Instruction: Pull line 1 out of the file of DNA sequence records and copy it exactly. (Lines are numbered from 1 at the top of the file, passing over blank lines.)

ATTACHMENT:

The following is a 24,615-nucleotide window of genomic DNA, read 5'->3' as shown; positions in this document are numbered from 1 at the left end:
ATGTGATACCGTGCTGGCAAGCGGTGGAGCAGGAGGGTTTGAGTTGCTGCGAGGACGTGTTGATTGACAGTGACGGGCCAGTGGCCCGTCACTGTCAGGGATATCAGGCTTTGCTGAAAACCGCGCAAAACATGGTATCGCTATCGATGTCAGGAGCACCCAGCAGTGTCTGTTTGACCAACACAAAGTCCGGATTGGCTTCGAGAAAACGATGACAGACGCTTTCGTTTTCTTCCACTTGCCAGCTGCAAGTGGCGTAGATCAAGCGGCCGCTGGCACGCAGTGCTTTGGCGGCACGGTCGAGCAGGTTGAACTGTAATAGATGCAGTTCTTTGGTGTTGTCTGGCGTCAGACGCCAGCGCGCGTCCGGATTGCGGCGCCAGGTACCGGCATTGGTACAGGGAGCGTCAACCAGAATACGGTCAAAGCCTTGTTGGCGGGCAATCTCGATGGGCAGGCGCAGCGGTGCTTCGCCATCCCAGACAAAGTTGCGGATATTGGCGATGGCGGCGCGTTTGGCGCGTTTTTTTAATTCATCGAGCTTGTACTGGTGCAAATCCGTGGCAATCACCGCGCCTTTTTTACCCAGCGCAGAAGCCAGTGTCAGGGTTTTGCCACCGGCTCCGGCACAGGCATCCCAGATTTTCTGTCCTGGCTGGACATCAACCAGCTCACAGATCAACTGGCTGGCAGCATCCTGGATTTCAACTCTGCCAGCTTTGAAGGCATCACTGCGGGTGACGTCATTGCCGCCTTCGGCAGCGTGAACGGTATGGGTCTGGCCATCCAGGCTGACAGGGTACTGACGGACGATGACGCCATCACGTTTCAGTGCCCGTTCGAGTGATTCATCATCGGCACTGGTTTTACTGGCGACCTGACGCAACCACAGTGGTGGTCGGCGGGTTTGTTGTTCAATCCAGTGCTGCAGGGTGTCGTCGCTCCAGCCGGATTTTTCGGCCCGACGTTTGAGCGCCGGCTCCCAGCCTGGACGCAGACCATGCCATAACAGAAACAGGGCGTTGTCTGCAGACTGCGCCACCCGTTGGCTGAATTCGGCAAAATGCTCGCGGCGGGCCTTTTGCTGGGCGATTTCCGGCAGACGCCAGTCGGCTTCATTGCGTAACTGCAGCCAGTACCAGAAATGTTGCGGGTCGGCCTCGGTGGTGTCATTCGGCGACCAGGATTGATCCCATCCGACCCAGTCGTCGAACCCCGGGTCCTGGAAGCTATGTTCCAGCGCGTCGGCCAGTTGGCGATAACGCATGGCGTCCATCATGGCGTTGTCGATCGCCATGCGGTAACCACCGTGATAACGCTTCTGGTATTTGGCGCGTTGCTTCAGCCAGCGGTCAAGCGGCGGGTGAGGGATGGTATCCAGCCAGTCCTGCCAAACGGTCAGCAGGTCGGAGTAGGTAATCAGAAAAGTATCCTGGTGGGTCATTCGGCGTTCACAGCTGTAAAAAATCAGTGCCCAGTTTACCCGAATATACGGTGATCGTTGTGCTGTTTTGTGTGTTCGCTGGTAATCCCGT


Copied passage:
The following is a 24,615-nucleotide window of genomic DNA, read 5'->3' as shown; positions in this document are numbered from 1 at the left end: